There was more sadness (23 percent on Aug 11 vs 16.8 percent on March 23), less joy (18.8 percent vs 25.4 percent), about the same level of anger (30.4 percent vs 32.7 percent) and an appreciable increase in disgust, which rose from 10 percent in March to 14 percent in the latest survey.

“A lot of the comments we classify as joy are closer to optimism," said Gregg. "There was hope and optimism following the first announcement but that has gone down 6-to-8 percent this time. There is a lower degree of optimism and confidence in the government this time around.”  

Rutherford also found a noteworthy increase in discussion of covid-19 conspiracy theories. In Whangarei this morning, a protest opposing the lockdown was attended by political hopeful Billy Te Kahika who has pegged his campaign—an alliance with disgraced former National Party MP Jami Lee-Ross—on covid-skepticism.

Free the fruiterers!

Fears that a lockdown will lead again to preferential treatment for some industries over others is also emerging.

The Auckland Chamber's Barnett was quick to raise one of the most commonly-mounted arguments of the first lockdown relating to the huge leg-up that supermarkets are given in the tightest levels of lockdown.

“The cost to businesses locked down and out of their livelihoods is too high,” he said. “Why can a dairy open and a supermarket sell fresh fruit and vegetables, but your local greengrocer cannot? It would be much better for the economy and wellbeing of the community to allow shops to operate if they follow the strict compliance and safety requirements that can be enforced for each alert level.”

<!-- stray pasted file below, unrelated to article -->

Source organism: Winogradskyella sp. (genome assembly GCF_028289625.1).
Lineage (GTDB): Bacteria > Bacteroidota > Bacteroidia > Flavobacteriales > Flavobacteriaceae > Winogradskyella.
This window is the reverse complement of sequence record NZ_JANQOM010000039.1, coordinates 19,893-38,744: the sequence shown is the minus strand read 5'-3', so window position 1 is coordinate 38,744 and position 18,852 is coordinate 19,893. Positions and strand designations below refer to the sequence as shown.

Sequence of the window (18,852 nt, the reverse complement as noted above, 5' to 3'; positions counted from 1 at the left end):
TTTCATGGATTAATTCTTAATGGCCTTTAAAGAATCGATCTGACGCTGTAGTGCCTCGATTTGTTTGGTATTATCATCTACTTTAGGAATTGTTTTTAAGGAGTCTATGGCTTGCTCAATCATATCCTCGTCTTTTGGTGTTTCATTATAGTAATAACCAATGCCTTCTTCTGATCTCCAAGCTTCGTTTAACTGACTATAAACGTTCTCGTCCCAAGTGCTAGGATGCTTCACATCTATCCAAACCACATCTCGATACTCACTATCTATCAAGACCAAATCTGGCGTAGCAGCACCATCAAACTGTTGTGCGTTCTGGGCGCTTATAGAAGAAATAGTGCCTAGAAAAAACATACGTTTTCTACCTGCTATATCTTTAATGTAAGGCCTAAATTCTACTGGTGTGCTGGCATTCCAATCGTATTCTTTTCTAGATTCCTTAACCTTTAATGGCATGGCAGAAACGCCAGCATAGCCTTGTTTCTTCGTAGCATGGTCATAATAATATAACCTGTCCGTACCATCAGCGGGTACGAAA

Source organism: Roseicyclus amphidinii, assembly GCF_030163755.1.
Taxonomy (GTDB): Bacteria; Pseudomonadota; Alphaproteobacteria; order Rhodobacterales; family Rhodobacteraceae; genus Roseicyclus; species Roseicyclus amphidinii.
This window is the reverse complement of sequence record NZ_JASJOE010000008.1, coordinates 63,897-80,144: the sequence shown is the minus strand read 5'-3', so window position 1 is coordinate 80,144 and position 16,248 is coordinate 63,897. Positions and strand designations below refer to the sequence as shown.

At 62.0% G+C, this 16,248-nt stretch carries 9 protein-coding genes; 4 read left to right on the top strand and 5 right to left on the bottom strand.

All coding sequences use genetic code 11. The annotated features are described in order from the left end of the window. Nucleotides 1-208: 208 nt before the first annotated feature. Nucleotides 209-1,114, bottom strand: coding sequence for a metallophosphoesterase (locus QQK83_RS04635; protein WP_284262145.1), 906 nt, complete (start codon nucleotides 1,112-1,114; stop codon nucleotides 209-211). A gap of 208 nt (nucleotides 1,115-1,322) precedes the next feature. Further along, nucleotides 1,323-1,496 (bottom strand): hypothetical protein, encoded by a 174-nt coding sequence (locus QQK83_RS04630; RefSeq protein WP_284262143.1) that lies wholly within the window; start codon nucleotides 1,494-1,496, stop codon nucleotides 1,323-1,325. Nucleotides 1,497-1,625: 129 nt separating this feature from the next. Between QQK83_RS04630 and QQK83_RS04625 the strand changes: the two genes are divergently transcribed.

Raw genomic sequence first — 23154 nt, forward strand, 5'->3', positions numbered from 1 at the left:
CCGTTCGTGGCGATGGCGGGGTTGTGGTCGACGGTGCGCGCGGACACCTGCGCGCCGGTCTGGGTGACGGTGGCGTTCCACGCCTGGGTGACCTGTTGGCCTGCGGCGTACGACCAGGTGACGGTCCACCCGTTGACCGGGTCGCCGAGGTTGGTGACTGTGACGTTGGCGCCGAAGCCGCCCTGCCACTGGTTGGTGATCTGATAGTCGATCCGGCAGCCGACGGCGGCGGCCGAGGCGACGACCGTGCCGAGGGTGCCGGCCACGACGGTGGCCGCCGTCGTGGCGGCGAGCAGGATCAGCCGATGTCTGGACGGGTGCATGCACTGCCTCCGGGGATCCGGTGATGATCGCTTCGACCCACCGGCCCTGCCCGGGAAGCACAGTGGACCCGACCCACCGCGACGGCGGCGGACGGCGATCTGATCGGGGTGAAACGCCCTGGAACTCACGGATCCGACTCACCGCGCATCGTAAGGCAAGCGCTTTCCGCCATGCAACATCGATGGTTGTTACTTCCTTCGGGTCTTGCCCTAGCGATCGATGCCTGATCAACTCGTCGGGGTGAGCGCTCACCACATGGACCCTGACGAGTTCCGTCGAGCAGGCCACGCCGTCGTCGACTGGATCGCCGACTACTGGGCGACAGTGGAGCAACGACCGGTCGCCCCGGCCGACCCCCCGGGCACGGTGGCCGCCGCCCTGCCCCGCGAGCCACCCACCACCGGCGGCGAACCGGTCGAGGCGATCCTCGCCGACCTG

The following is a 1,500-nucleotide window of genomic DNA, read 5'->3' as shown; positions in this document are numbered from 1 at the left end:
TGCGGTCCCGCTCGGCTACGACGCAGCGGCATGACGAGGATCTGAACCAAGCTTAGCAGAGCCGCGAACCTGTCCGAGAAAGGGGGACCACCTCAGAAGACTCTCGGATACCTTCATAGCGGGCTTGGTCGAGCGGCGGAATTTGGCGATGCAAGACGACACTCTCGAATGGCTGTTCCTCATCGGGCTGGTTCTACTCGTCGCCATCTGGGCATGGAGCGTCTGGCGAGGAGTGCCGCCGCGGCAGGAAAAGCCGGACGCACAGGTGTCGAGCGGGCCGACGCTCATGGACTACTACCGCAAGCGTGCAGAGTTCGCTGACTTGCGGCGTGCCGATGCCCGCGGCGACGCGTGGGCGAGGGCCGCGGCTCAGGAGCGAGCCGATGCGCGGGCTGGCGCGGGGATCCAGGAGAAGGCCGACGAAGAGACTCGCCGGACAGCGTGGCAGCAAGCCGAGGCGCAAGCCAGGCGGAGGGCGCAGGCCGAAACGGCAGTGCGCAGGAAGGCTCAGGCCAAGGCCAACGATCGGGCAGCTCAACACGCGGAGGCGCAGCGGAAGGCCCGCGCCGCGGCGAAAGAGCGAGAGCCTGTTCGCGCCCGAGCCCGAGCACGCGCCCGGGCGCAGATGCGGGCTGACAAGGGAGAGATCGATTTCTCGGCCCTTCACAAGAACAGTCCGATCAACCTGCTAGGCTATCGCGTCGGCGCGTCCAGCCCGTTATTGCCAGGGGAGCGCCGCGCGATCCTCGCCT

He questioned the cost of continuing with an elimination strategy for covid-19.

"Without a vaccine we have to learn to live with it. We have to employ robust processes, systems and smart technology to speed up testing, tracking and tracing to contain covid-19 without leaving NZ stranded as an island fortress at the edge of the world.”

Elsewhere, heavy industry that was previously required to shut down, such as wood processing, pulp and paper production and steel mills, is anxious to see whether a new tight lockdown would allow them to operate in the same way as the food processing sector, which was allowed to operate during the level 4 lockdown because of its high quality sanitary protocols and was able to keep earning export dollars.

Plan B

Auckland University epidemiologist and bio-statistician Simon Thornley also took the opportunity to plug his Plan B campaign of opposition to lockdowns, saying that a new covid outbreak was "inevitable, and therefore lockdowns were never a viable repeatable solution – you pay a high price, repeatedly.”

Thornley and a group of fellow medical academics is holding a webinar next Monday, which was previously to have been held at Parliament under sponsorship by the Act party leader, David Seymour.

“As we’re about to experience yet again, lockdowns harm everyone more than the coronavirus does,” said Thornley. “Protecting the elderly, staying at home if you are ill and hand hygiene are the mainstays of reducing the spread of the virus", noting that the government's decision to lock down all aged care facilities in the current alert change is "precisely the solution we advocated three months ago." 

additional reporting by Dan Brunskill